Michael Mullen, Sex Offender Vigilante
I Am Already a New Person
His mother spent a decade cajoling for his release, but Washington authorities were wary, especially as the public in the late 1980s began demanding more severe treatment of sex offenders.
"I tried and tried to properly train him up in an authoritarian Christian manner, but his Dad had apparently been raised in a very liberal fashion," Lillian Duncan wrote to the state parole board in 1988, according to the Spokane Spokesman-Review. "I repeat, he has been punished enough. Please care enough to give him a chance to have a decent life."
Duncan himself weighed in with a self-evaluation in 1989: "I was a confused and rebellious kid demanding denied attention and not understanding the consequences of my actions. Now I am a fully mature adult. I am a positive person. I like me. I trust me...I am already a new person."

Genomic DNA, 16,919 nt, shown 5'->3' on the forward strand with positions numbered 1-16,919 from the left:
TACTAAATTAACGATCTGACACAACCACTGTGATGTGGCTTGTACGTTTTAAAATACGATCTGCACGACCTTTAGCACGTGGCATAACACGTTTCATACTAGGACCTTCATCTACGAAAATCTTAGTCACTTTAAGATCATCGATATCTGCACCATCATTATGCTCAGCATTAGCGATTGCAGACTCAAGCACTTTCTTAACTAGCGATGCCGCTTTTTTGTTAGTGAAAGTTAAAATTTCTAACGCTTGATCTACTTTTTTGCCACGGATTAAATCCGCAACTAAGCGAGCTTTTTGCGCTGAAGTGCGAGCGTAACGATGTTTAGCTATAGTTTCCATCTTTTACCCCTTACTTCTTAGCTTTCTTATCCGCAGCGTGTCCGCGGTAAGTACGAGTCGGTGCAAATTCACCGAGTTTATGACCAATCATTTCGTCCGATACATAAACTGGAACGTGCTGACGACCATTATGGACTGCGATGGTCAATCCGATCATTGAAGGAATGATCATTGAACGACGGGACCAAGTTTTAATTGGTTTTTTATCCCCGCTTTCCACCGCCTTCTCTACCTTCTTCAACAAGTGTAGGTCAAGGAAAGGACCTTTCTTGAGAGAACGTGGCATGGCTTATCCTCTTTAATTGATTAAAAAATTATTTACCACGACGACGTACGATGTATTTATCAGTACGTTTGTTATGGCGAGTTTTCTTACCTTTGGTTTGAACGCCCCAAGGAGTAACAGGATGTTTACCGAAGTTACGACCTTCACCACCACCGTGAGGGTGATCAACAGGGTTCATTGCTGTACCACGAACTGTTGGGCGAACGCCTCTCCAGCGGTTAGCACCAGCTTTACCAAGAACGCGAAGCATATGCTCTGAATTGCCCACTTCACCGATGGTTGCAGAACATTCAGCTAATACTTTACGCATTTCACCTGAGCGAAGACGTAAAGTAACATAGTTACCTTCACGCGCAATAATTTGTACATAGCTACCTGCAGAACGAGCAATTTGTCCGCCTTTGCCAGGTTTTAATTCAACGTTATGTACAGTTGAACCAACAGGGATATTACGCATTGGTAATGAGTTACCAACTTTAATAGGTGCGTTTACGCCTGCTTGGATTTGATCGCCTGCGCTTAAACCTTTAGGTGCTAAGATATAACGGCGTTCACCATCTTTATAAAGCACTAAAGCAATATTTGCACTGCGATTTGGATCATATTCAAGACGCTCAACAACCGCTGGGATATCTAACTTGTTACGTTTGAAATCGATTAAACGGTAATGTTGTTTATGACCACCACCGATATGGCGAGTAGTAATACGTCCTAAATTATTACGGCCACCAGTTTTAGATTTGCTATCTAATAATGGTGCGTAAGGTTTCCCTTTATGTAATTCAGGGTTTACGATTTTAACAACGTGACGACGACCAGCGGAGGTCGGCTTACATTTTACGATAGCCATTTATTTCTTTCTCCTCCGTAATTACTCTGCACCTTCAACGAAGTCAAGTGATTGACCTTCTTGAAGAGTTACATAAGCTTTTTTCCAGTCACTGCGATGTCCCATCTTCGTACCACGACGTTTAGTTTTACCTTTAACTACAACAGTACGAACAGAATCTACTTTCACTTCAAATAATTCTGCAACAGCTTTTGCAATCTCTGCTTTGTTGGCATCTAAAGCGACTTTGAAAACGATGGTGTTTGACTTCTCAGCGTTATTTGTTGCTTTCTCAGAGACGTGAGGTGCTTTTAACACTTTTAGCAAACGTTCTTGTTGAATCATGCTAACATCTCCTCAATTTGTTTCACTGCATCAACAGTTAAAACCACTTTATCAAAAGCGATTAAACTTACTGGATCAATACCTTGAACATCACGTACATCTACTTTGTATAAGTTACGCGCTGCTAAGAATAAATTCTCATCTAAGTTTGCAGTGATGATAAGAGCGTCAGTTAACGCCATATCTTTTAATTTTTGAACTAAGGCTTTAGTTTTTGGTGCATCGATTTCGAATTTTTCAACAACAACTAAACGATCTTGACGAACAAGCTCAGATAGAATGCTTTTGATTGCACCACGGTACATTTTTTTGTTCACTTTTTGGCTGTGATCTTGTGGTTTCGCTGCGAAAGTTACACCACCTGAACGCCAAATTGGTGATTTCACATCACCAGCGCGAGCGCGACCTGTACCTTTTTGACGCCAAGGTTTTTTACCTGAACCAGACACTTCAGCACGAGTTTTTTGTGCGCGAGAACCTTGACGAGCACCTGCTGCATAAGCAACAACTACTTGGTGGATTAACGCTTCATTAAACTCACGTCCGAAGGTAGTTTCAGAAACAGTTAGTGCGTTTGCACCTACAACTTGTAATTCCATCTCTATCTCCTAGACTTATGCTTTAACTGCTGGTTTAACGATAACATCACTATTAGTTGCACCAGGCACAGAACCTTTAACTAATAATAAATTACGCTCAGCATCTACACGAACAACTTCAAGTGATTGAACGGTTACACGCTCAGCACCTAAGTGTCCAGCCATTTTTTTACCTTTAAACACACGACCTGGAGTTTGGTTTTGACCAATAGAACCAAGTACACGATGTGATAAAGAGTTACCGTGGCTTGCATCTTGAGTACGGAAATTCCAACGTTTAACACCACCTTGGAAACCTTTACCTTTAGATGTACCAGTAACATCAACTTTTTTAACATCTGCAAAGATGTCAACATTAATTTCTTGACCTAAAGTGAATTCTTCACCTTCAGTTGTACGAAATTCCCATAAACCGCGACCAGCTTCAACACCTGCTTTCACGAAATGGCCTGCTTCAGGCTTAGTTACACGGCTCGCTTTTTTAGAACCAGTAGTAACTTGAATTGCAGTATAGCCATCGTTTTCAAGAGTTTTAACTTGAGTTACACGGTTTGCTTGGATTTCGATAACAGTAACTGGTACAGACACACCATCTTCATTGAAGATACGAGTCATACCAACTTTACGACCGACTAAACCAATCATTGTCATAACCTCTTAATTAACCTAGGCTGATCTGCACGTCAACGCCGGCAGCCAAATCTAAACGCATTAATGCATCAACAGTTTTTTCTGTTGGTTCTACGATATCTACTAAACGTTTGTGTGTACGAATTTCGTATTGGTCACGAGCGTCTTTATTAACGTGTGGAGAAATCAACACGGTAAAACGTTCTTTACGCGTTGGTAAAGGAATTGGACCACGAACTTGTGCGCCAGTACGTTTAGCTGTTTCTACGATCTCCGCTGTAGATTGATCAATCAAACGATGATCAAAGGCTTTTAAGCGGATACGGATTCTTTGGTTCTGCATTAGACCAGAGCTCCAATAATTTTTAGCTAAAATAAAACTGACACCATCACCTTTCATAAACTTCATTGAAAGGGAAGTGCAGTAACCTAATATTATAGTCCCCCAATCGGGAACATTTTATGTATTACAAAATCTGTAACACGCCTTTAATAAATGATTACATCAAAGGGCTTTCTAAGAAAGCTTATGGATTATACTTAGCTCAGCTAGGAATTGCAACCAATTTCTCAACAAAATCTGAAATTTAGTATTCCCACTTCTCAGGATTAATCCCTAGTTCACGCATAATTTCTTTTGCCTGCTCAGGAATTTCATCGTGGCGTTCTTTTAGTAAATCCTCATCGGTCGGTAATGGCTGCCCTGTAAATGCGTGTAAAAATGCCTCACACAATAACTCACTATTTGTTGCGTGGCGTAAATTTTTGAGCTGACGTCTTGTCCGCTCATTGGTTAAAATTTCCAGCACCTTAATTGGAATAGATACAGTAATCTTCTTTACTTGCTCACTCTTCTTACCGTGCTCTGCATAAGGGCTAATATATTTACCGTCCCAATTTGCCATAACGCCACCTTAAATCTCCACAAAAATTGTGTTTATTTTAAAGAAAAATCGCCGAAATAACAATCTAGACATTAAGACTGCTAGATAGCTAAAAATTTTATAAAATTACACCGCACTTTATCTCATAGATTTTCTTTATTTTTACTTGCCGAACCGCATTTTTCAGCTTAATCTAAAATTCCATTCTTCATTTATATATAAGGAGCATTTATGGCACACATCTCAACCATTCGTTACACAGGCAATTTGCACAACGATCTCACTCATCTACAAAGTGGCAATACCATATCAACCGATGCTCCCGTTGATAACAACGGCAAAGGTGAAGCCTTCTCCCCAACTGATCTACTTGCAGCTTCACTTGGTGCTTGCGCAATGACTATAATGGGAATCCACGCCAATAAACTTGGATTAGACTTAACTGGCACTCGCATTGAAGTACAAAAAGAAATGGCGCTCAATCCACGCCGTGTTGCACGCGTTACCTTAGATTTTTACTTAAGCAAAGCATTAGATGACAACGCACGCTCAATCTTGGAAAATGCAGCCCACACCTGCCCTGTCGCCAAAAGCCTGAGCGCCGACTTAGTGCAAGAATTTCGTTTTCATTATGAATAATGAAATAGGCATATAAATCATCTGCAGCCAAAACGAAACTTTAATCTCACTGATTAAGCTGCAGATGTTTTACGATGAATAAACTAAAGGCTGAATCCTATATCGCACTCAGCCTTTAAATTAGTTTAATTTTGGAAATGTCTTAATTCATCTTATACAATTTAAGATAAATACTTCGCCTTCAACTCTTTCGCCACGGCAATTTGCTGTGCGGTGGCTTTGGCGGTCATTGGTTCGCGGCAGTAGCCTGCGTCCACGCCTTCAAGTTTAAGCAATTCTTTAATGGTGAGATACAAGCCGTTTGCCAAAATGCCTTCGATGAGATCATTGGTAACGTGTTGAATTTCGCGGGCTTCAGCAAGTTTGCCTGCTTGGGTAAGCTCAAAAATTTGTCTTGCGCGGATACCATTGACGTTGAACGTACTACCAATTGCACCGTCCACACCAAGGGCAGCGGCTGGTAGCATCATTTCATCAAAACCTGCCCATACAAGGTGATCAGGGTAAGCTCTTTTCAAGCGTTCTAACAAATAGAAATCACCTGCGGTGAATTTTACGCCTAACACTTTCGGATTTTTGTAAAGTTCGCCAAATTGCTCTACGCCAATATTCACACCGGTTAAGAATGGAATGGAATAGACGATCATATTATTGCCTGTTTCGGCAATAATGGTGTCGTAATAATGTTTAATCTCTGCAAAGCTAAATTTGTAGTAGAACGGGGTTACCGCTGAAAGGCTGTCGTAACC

Duncan earned a high school diploma in prison and became an expert at computers.
In the 1990s, he gained a new advocate for release: pen pal David Woelfert, a low-level government administrator in Seattle, according to the Spokane newspaper. The men apparently developed a romantic relationship.
"Mr. Duncan is filled with remorse for the act that he committed many years ago," Woelfert wrote to parole authorities in August 1991. "He has gone through the self-imposed hell of realizing the impact of what had happened."
Two years later Woelfert wrote, "He is open, honest and eager to move on with his life. He is no threat to society whatsoever...Further incarceration of Mr. Duncan will serve no purpose whatsoever."